Cahuilla Nation activism and the tribal casino movement
Anthropology | Arts and Humanities | Gaming Law | Indigenous Studies | Law | Race, Ethnicity and Post-Colonial Studies | Social and Behavioral Sciences | Social and Cultural Anthropology
In 1980, when the Cabazon Band first opened a small poker club on their Indian reservation in the isolated desert of California, they knew local authorities would challenge them. Cabazon persisted and ultimately won, defeating the State of California in a landmark case before the Supreme Court. By fighting for their right to operate a poker club, Cabazon opened up the possibility for native nations across the United States to open casinos on their own reservations, spurring the growth of what is now a $30 billion industry.
This talk tells the bigger story of how the Cahuilla nations—including the Cabazon—have used self-reliance and determination to maintain their culture and independence against threats past and present. From California’s first governor’s “war of extermination” against native peoples through today’s legal and political challenges, this presentation shows that successful responses have depended on the Cahuilla’s ability to challenge non-natives’ assumptions and misconceptions.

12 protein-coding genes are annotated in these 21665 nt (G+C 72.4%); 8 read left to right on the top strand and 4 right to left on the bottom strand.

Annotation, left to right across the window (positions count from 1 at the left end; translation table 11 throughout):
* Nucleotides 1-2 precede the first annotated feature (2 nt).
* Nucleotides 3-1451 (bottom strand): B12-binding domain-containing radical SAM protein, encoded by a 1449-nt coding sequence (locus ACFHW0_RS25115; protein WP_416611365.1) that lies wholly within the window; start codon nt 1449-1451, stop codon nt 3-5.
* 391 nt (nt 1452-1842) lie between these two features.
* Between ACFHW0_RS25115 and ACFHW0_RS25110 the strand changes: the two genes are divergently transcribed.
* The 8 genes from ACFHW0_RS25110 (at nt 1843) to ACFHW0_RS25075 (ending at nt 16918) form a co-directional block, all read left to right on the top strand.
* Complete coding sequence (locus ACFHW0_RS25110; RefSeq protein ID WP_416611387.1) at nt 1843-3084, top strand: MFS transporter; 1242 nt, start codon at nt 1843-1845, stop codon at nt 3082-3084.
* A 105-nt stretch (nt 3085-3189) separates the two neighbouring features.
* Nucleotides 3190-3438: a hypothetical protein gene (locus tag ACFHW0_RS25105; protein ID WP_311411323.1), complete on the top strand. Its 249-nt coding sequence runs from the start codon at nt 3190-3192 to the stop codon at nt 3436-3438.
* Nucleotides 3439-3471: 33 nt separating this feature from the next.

Gordon, Theodor P. (Ted), "Cahuilla Nation activism and the tribal casino movement" (2018). Forum Lectures. 388.
This presentation is based on Gordon's book, Cahuilla Nation Activism and the Tribal Casino Movement, which will be published in November 2018 by University of Nevada Press.
The slides for this presentation are not available.